Bingara is very pretty cross roads service town to a wealthy rural community. Most essential services are available in Bingara. Bingara also has active heritage practices in place. Lots of old buildings are sure to survive.
Bingara (Aboriginal for 'creek' changed the spelling of its name from Bingera to Bingara in 1890. The first Bingera Post Office opened on 1 January 1853 and was renamed Upper Bingera in 1862 and closed in 1868. The second Bingera office opened in 1862 and was renamed Bingara in 1890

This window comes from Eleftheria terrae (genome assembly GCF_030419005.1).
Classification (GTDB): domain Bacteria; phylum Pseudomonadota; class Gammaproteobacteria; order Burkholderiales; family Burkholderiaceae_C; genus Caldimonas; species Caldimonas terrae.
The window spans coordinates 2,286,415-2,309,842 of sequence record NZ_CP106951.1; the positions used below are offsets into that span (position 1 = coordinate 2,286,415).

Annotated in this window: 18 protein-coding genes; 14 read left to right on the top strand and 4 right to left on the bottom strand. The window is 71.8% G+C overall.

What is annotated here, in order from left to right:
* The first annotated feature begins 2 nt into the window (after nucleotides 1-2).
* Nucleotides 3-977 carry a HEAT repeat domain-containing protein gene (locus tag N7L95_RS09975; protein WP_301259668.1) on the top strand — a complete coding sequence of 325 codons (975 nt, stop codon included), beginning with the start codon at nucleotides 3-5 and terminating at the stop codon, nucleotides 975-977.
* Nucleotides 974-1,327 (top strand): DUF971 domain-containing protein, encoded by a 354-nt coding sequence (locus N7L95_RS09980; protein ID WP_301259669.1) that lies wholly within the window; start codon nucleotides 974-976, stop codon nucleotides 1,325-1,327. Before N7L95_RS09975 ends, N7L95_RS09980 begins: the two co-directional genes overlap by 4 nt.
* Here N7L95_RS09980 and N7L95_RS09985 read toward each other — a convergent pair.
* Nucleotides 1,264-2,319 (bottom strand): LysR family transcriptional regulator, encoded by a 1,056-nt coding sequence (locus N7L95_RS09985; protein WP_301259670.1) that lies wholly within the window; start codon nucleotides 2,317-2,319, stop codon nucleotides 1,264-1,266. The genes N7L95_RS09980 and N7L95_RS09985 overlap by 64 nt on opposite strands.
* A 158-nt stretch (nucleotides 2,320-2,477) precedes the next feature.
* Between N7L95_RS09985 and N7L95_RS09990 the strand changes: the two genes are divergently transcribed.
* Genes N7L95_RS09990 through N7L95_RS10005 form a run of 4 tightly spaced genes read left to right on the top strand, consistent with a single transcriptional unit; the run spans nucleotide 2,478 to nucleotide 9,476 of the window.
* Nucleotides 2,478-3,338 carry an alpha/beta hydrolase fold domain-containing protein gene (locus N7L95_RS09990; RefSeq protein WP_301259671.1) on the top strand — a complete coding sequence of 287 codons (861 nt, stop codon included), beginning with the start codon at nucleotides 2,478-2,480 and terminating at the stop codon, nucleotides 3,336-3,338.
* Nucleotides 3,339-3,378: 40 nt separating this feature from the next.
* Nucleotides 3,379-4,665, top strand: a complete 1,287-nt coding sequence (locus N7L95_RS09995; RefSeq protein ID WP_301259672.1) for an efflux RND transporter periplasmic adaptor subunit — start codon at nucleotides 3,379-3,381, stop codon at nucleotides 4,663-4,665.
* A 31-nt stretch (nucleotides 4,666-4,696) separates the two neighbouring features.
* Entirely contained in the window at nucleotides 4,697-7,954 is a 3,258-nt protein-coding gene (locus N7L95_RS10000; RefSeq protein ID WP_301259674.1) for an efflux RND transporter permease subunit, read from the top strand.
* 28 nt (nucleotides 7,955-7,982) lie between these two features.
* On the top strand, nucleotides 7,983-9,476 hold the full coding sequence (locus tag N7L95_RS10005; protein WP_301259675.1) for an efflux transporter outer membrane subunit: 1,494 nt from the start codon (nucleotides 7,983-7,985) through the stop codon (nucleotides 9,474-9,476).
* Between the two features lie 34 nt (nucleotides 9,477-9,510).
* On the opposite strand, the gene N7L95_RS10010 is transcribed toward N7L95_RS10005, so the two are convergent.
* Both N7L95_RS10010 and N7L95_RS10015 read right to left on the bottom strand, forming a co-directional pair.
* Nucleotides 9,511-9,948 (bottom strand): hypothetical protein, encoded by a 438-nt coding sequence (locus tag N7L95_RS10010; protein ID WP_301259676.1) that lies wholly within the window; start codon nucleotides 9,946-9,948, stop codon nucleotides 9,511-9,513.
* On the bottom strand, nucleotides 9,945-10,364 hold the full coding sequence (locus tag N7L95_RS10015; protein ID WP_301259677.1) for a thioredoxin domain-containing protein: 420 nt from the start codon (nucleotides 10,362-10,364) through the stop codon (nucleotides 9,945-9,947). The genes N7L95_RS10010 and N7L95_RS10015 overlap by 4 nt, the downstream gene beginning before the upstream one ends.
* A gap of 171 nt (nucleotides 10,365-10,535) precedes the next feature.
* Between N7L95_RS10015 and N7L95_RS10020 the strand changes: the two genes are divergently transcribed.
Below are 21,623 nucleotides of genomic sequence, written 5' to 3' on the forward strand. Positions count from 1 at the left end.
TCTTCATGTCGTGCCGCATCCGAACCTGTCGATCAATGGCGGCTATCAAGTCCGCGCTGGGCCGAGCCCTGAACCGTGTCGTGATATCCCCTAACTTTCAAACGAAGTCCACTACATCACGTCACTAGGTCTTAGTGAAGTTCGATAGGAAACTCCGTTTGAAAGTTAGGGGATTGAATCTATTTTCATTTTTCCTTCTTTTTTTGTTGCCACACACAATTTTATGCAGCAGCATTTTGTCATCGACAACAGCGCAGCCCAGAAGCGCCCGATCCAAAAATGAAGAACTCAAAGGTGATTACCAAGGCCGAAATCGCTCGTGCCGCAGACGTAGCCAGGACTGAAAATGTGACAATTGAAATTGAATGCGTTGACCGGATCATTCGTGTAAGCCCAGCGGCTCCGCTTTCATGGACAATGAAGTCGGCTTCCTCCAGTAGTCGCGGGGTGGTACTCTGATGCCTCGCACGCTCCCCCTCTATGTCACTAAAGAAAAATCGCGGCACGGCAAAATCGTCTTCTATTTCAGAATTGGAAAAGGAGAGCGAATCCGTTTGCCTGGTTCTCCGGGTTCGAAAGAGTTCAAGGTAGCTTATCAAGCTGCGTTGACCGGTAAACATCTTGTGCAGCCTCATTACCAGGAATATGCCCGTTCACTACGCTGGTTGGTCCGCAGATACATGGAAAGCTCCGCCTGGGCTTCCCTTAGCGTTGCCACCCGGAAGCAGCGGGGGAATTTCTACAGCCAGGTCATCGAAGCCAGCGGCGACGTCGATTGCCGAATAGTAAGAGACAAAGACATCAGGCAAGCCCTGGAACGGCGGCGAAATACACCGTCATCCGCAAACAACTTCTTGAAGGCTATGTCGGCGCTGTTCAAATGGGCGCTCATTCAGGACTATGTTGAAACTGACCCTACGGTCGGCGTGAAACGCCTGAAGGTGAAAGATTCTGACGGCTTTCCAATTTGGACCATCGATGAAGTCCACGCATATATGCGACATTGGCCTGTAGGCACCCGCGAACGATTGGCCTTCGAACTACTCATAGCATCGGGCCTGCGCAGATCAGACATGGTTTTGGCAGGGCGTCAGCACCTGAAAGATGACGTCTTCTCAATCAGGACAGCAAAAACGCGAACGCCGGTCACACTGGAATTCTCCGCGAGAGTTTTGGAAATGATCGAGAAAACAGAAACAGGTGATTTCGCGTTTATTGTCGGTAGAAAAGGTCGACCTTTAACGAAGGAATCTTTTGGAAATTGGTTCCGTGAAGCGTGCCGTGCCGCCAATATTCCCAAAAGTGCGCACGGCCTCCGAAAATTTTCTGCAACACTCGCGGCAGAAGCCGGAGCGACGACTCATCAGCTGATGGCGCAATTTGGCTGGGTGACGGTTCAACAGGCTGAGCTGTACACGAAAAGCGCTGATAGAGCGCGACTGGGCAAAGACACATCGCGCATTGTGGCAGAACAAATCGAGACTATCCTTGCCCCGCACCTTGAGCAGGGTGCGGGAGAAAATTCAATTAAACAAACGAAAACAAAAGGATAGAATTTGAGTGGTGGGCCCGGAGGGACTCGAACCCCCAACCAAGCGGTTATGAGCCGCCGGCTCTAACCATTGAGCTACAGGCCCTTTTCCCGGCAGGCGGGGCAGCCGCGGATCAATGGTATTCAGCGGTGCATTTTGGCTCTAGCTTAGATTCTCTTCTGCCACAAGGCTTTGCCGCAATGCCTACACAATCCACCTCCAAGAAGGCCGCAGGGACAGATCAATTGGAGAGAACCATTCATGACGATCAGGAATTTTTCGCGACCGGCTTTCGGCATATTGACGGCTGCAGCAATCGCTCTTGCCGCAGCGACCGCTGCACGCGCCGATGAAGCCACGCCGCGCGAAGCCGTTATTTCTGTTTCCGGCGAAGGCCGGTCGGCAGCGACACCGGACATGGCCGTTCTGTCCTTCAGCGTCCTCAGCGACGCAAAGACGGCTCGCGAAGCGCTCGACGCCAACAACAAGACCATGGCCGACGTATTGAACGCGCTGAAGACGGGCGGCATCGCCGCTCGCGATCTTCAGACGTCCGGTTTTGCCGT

In 1827 Allan Cunningham crossed the Gwydir River near Bingara. At the time he mistook the river to be the Peel River, but realised his mistake on his return journey. The discovery of gold in 1852 brought prospectors to the area. In the 1880s, copper and diamonds were discovered also, causing a rapid development of the town. Bingara is one of the few places in Australia where diamonds have been found. In fact, Bingara was the largest producer of diamonds in Australia at that time.
Bingara is located very close to Myall Creek, the site of the massacre of 27 to 30 Indigenous Australians.